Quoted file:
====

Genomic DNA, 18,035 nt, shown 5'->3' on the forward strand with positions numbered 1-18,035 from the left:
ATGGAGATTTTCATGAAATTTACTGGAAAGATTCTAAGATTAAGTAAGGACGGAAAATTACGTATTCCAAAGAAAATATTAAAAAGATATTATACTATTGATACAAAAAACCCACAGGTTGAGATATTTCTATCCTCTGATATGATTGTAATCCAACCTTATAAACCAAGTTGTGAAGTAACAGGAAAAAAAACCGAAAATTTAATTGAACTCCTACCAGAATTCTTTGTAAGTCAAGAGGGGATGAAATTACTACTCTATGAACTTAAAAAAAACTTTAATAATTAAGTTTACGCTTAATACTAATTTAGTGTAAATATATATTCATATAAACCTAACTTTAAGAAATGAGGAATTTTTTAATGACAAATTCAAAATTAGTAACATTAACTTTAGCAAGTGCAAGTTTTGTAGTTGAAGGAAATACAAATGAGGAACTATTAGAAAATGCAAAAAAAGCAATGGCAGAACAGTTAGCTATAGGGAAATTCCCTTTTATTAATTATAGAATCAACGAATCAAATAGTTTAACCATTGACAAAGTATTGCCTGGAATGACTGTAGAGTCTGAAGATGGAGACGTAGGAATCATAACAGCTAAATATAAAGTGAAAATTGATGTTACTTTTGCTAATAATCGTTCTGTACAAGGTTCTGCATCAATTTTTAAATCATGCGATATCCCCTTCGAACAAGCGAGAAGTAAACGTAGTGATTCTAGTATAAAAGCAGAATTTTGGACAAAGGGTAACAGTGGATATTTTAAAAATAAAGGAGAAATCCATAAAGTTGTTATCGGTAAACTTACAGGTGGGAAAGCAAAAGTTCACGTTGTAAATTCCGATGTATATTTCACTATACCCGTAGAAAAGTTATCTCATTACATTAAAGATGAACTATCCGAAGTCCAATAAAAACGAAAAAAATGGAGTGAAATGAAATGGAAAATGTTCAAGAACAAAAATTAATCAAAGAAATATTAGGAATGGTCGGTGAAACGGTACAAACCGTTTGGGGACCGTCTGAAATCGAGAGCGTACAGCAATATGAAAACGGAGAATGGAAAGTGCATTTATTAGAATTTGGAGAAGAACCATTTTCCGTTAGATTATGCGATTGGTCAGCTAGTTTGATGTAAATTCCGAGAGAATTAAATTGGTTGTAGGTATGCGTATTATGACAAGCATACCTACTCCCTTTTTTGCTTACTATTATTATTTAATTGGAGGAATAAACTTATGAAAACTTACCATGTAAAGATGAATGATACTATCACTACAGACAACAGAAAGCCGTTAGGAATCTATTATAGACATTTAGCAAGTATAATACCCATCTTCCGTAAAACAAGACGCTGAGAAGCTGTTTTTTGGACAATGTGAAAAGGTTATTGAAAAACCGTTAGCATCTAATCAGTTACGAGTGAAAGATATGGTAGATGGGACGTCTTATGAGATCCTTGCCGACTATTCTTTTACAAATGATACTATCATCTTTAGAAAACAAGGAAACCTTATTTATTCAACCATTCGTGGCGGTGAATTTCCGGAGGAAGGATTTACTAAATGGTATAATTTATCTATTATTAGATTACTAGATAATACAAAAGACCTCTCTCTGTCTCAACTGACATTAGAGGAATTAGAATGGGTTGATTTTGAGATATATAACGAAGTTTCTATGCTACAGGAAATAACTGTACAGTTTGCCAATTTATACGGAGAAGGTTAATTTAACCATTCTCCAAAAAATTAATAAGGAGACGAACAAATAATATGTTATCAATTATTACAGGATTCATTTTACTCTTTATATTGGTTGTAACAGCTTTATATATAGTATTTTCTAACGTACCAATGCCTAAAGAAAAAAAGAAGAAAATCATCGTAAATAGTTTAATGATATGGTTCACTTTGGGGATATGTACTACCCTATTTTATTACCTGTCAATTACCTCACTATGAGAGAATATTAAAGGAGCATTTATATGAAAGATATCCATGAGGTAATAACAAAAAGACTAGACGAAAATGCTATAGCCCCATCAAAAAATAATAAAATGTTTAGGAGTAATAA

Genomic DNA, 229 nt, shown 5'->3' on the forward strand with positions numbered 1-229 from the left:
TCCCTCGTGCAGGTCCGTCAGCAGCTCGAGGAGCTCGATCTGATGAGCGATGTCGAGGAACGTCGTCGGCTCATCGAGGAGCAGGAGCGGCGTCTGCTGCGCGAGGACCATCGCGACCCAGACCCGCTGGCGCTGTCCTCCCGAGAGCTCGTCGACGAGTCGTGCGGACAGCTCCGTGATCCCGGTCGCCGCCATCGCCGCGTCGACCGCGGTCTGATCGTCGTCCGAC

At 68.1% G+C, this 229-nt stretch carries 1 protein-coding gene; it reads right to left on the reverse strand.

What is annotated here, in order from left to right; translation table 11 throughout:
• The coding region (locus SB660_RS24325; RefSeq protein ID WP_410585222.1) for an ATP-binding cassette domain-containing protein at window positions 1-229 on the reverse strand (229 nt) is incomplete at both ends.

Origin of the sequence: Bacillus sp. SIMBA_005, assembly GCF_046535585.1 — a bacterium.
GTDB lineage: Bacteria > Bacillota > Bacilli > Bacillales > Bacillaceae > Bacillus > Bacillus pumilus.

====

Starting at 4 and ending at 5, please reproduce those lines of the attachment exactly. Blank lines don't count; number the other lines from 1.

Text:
TCCCTCGTGCAGGTCCGTCAGCAGCTCGAGGAGCTCGATCTGATGAGCGATGTCGAGGAACGTCGTCGGCTCATCGAGGAGCAGGAGCGGCGTCTGCTGCGCGAGGACCATCGCGACCCAGACCCGCTGGCGCTGTCCTCCCGAGAGCTCGTCGACGAGTCGTGCGGACAGCTCCGTGATCCCGGTCGCCGCCATCGCCGCGTCGACCGCGGTCTGATCGTCGTCCGAC

At 68.1% G+C, this 229-nt stretch carries 1 protein-coding gene; it reads right to left on the reverse strand.